August 20, 2010

Growing Number Of Psychiatric Patients Treated Solely With Drugs

More mental health patients are being treated solely with drugs today than a decade ago, suggesting a redefinition of mental health care within the U.S., according to a new study published in this month's American Journal of Psychiatry.

The study, based on data from two government health surveys conducted in 1998 and 2007, also found that the use of "talk therapy" had declined during that time.
The researchers found that the percentage of Americans who reported having at least one psychotherapy session over the past year remained constant at just over 3 percent in both 1998 and 2007.  However, among those receiving outpatient mental health care, the proportion being treated with drugs alone increased from 44 percent in 1998 to 57 percent in 2007.

Combined treatment with psychotherapy and drugs declined from 40 percent to 32 percent, while the use of psychotherapy alone dropped from 16 percent in 1998 to about 10 percent in 2007, the researchers found.

Total U.S. spending on psychotherapy also dropped from an estimated $11 billion in 1998 to $7 billion in 2007, even though overall spending on mental health care remained fairly constant at approximately $16 billion.

The implications of these changes are unclear, they said, but the findings suggest an increase in the proportion of mental health spending on drug therapies.

"This represents a fairly dramatic shift in mental health treatment, and it is not necessarily good news for many patients," said Dr. Daniel Carlat, an associate clinical professor of psychiatry at Tufts University School of Medicine, during an interview with Reuters.

"What concerns me most is that there was a 20 percent drop in treatment combining therapy with medication," said Dr. Carlat, who was not involved in the current study.

This "integrative" treatment protocol is frequently the most effective, he said.

Clinical psychiatry professor Dr. Mark Olfson of Columbia University in New York agreed.

"I think there are some reasons for concern," said Dr. Olfson, one of the study's authors.

For instance, with depression there is evidence that combination therapy is better than drugs alone, he told Reuters.

Indeed, the largest study to date of adolescent depression found that combined therapy was typically more effective than either drugs or talk therapy alone, Dr. Olfson said.

That study, known as TADS (Treatment for Adolescents with Depression Study), found that combination therapy was more effective in lessening suicidal thoughts in teens.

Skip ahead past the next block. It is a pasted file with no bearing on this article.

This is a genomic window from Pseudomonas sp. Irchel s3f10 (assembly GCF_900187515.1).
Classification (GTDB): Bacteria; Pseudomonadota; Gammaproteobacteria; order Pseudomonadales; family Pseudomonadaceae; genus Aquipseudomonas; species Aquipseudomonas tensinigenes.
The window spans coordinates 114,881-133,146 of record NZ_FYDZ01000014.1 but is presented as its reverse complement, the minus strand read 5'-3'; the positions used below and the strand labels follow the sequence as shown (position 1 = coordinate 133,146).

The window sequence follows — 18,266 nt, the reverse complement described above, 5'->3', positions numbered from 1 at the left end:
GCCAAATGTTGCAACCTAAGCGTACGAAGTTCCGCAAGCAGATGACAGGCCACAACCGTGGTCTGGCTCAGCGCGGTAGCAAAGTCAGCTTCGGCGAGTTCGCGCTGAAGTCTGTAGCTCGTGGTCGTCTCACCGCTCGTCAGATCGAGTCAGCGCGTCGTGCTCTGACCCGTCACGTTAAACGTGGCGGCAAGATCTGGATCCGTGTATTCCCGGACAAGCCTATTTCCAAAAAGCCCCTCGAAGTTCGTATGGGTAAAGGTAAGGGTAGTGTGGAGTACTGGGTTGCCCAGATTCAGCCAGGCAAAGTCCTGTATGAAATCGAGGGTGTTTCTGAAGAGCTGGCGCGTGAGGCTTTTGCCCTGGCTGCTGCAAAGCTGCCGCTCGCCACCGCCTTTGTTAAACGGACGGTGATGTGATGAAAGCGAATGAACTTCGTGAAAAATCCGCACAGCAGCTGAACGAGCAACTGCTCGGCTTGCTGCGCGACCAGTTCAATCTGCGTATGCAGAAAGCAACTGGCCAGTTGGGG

The current study revealed that among those treated for depression, the proportion treated with medication alone rose from 41 percent in 1998 to 51 percent in 2007.   Meanwhile, the proportion receiving combination treatment dropped from 50 to 42 percent.

On the "positive" side, the movement towards the more prevalent use of medication alone means that some who might not have received any care at all in the past are now receiving treatment, Dr. Olfson said.

"Mental health care is evolving in a way that means more people are receiving treatment, but are not necessarily getting the most effective therapy."

The study was not designed to identify the underlying cause of the trend, but Dr. Olfson said one possible factor might be the increased marketing of psychiatric drugs to both doctors and the general public.

Other factors might include a general increase in understanding that mental health disorders have biological foundations and, for some, a perception that drugs alone may be the better treatment approach since it requires less time and offers potentially quicker results.

Furthermore, whereas primary care physicians can prescribe psychiatric medications, psychotherapy requires a referral to a psychiatrist, psychologist, social worker or mental health specialist.

Primary care physicians now issue the vast majority of psychiatric drug prescriptions in the U.S., wrote Dr. Olfson and Dr. Steven C. Marcus in a report about the study.

Although the implications of the study for Americans' mental health care are unclear, Dr. Olfson advised those who are being newly prescribed a psychiatric medication to ask their physicians about any alternative treatments that may be available.

This is particularly important for those exhibiting milder symptoms. 

Generally speaking, psychiatric medications are most effective for those with more severe disorders, Dr. Olfson said.

A Reuters report cited the National Institute of Mental Health as saying that 10 percent of U.S. adults experience depression in any given year, with 18 percent suffering from some form of an anxiety disorder.
"¨One of the most common and well-studied forms of psychotherapy is cognitive-behavioral therapy, which includes examining how a patient's thoughts affect their emotions.  Patients are then taught effective ways to alter behavior patterns that might be negatively affecting their mental well being.

The study was published online August 4, 2010, in the American Journal of Psychiatry.  An abstract can be viewed at http://ajp.psychiatryonline.org/cgi/content/abstract/appi.ajp.2010.10040570v1?maxtoshow=&hits=10&RESULTFORMAT=&fulltext=Olfson&searchid=1&FIRSTINDEX=0&sortspec=date&resourcetype=HWCIT.


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